Friday, July 17, 2009

Of Cannons and Tsunamis

We've been staying on the outskirts of Cannon Beach, OR for awhile, so I thought I would give you a brief tour of the town.

The area that is now Cannon Beach was first inhabited by native cultures, and then, since the late 1800s, by American settlers. In 1806, Captain William Clark, of the Lewis & Clark Expedition, traveled to this area to secure needed blubber from a whale beached near the mouth of Ecola Creek.

The town got its name after the naval schooner USS Shark ran aground on the Columbia River in 1846. It split in half and part of the deck with a cannon attached to it washed ashore in the area of present-day Arch Cape, south of Cannon Beach.

The cannon story became much more interesting when two cannons were uncovered on the beaches of Arch Cape, just south of Cannon Beach, in February 2008. Although not confirmed as yet, it is probable that these recently uncovered cannons derived from the same ship as the original, the USS Shark, some 160 years later.

Although rich in history, it wasn't until 1957 that Cannon Beach was incorporated as a city. Only four miles in length, and with a population near 1,600, Cannon Beach is a popular and picturesque resort area, playing host to an estimated over 750,000 visitors annually.

On our first walk around town, we came upon this sculpture by Wayne Chabre. It's entitled "Delicate Balance" and the plaque on its base states: "'Which came first?' embodies questions of balance and life's precariousness."

Whimsy combined with a deep philosophical question. Welcome to the artistic component of this seaside community.

And speaking of seaside, the 1967 "Beach Bill" legislation has had a powerful impact on access to the state's beaches. In that year, the Oregon Legislature passed legislation which guaranteed public access to the state's beaches and established a state easement on all beaches between the low water mark and the vegetation line.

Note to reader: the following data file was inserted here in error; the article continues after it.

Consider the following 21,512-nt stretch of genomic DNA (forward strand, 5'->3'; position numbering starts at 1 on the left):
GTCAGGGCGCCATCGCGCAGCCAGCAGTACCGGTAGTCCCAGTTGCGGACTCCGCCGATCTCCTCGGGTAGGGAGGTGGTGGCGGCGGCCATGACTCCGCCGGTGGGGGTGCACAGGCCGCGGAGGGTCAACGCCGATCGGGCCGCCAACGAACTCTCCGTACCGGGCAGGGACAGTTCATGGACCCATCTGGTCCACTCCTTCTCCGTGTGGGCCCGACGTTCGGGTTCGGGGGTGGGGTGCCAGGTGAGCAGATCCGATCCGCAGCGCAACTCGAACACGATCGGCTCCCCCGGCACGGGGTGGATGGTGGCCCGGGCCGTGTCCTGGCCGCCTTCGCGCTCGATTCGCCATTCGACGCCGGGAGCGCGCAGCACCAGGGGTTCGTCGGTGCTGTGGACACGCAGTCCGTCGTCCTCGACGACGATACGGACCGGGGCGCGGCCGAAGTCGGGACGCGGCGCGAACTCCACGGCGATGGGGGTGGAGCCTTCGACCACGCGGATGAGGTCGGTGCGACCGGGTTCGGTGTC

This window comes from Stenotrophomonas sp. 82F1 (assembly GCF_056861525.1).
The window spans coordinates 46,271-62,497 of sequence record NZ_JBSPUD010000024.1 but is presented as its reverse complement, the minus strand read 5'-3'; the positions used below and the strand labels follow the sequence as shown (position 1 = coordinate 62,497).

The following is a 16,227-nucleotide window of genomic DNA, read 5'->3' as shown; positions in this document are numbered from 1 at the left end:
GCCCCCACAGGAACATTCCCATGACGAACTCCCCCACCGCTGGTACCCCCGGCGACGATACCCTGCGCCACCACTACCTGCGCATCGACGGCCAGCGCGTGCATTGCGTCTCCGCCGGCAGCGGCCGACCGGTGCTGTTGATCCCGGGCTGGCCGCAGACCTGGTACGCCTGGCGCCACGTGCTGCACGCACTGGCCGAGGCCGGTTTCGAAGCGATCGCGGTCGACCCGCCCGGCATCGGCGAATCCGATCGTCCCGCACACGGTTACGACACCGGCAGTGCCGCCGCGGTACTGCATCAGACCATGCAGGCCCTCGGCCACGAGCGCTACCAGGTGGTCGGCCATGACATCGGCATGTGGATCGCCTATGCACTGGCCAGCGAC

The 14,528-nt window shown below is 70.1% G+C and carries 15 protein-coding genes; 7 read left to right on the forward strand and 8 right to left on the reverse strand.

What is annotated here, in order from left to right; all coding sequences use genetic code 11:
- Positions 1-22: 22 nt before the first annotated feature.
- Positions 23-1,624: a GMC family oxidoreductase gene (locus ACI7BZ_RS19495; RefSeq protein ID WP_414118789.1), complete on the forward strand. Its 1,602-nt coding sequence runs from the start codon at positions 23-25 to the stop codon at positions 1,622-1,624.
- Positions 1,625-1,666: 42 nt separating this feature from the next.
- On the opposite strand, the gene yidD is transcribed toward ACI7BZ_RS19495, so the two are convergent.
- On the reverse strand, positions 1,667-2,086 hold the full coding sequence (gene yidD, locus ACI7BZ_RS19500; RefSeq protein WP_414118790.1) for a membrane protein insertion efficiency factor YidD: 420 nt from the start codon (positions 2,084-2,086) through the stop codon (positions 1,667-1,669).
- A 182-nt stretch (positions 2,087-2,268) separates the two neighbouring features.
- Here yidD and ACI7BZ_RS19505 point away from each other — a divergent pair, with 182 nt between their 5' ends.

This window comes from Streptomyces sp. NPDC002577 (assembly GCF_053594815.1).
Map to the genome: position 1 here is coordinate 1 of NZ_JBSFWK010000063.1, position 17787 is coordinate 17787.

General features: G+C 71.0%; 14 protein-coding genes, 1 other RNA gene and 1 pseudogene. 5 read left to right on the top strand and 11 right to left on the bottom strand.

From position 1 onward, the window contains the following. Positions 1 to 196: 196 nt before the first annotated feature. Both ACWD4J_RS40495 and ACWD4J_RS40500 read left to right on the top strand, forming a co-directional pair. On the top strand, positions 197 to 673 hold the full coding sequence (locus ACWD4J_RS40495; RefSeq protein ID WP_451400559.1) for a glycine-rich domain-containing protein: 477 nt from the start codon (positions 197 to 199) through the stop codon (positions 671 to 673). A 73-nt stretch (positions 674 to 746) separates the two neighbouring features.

The fight to save all of Oregon's beaches for public recreational use was the hottest issue of the legislative session and created the greatest public response to any issue in Oregon's legislative history.

It was satisfying to freely walk the beaches--some must have been walking free of shoes (left).

We found this type of sign at several places in town and along the coast. During the evening of March 29, 1964, the area of Prince William Sound, in Southeastern Alaska, was struck by a magnitude 9.2 earthquake, the largest ever recorded in North America. The quake generated a major tectonic tsunami that struck the coast of Alaska, British Columbia, and west coast of the United States.

Oregon was also hit hard by the tsunami, which killed four people. Among the communities effected, Seaside, just north of Cannon Beach, struck by a 10-foot wave, was the hardest hit.

So the planning for evacuation routes was understandable, but this pairing of signs was puzzling--an evacuation route down a dead end street?

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